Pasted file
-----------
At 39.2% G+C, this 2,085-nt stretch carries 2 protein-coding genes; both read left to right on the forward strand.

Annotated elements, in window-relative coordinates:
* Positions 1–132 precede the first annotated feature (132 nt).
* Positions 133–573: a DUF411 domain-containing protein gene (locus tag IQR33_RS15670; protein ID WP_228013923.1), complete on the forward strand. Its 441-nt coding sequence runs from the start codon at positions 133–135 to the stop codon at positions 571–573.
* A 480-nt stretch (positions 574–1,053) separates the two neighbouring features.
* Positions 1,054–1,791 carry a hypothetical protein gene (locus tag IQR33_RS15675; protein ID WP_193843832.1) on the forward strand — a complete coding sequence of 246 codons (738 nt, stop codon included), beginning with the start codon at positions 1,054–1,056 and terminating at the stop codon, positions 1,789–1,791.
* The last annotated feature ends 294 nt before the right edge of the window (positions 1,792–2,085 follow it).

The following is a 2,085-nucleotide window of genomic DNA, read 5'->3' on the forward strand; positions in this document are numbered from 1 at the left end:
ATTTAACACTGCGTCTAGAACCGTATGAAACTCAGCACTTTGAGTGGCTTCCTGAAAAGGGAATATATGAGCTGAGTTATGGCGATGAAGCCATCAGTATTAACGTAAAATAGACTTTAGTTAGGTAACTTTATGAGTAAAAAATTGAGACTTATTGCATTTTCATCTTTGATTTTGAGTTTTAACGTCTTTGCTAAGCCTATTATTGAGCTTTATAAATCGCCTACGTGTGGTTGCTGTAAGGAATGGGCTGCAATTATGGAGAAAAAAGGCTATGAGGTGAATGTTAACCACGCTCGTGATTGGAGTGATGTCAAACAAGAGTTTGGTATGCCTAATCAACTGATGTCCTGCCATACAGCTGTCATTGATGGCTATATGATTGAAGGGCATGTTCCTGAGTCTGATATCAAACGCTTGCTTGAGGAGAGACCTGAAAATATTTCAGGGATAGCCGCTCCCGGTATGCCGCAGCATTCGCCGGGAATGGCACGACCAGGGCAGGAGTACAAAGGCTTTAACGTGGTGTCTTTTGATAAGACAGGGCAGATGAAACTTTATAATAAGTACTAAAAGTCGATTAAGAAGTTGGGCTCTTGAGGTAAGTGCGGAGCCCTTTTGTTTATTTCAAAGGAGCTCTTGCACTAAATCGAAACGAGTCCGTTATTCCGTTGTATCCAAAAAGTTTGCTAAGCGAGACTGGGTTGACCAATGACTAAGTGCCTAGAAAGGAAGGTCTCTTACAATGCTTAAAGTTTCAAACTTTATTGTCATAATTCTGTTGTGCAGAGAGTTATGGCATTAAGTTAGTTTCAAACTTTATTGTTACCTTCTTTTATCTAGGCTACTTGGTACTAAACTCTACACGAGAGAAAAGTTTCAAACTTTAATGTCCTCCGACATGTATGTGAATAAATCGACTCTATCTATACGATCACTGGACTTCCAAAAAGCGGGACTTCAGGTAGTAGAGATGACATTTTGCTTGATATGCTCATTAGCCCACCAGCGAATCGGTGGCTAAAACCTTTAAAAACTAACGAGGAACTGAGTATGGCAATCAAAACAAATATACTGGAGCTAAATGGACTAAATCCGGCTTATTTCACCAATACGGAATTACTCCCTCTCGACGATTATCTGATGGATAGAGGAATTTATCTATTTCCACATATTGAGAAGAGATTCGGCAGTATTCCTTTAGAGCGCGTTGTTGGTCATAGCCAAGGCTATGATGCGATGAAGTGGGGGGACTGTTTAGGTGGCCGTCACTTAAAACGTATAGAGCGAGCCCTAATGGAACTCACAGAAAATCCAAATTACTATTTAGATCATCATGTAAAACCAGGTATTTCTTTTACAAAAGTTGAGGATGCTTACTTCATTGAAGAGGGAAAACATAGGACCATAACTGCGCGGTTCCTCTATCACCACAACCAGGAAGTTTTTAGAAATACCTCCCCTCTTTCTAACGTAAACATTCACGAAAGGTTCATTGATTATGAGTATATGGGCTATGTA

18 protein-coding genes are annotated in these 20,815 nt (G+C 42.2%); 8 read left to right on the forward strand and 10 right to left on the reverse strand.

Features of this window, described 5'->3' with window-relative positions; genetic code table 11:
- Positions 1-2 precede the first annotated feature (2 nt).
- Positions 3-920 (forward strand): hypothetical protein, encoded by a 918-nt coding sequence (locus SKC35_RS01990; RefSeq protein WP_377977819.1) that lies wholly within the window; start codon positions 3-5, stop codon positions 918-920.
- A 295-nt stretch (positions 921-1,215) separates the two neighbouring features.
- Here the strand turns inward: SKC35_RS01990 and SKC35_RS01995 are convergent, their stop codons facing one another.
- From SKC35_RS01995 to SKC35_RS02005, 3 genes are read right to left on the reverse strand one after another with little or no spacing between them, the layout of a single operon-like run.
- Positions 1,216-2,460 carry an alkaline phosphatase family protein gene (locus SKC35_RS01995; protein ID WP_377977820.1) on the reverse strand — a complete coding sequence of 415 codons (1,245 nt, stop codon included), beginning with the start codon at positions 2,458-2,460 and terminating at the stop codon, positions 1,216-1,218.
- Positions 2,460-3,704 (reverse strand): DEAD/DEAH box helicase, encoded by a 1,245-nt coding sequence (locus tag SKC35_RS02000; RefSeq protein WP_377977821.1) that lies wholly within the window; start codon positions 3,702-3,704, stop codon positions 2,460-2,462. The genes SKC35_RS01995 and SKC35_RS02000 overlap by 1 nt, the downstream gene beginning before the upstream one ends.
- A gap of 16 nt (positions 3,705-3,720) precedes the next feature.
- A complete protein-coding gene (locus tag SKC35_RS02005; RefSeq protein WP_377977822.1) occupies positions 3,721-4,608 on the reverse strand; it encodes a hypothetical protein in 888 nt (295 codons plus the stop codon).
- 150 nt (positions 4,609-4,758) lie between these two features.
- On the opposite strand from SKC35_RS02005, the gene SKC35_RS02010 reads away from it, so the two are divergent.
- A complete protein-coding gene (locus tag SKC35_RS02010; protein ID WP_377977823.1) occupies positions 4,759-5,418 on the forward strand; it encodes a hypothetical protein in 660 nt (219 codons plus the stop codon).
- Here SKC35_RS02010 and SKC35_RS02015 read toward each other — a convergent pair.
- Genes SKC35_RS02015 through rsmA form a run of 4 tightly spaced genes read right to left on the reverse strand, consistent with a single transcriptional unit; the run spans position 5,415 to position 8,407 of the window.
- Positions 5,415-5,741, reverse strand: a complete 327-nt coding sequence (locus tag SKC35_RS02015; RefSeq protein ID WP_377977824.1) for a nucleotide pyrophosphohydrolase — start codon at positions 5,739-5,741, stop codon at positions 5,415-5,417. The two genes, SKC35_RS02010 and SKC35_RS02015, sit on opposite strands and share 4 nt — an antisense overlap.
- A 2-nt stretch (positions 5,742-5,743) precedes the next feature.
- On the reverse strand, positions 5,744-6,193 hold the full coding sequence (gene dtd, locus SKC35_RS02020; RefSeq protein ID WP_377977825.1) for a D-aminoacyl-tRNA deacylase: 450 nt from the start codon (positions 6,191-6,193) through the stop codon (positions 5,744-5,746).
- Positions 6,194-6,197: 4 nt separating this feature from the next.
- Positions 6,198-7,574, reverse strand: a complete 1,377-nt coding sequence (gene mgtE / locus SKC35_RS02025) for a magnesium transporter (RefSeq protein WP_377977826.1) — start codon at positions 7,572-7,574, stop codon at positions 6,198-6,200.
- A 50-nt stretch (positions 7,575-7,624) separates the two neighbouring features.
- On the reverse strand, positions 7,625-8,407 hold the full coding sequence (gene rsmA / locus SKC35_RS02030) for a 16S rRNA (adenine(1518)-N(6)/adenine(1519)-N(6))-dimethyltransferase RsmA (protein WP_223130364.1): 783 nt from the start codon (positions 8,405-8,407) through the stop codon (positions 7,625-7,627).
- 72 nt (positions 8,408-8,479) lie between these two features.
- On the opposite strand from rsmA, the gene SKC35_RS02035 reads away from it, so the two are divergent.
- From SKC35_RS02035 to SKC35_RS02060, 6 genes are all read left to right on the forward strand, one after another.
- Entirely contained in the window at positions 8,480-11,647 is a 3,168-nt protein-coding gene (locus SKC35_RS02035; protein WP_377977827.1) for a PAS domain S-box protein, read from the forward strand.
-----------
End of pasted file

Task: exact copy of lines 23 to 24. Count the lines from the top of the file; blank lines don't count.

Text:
- A complete protein-coding gene (locus tag SKC35_RS02010; protein ID WP_377977823.1) occupies positions 4,759-5,418 on the forward strand; it encodes a hypothetical protein in 660 nt (219 codons plus the stop codon).
- Here SKC35_RS02010 and SKC35_RS02015 read toward each other — a convergent pair.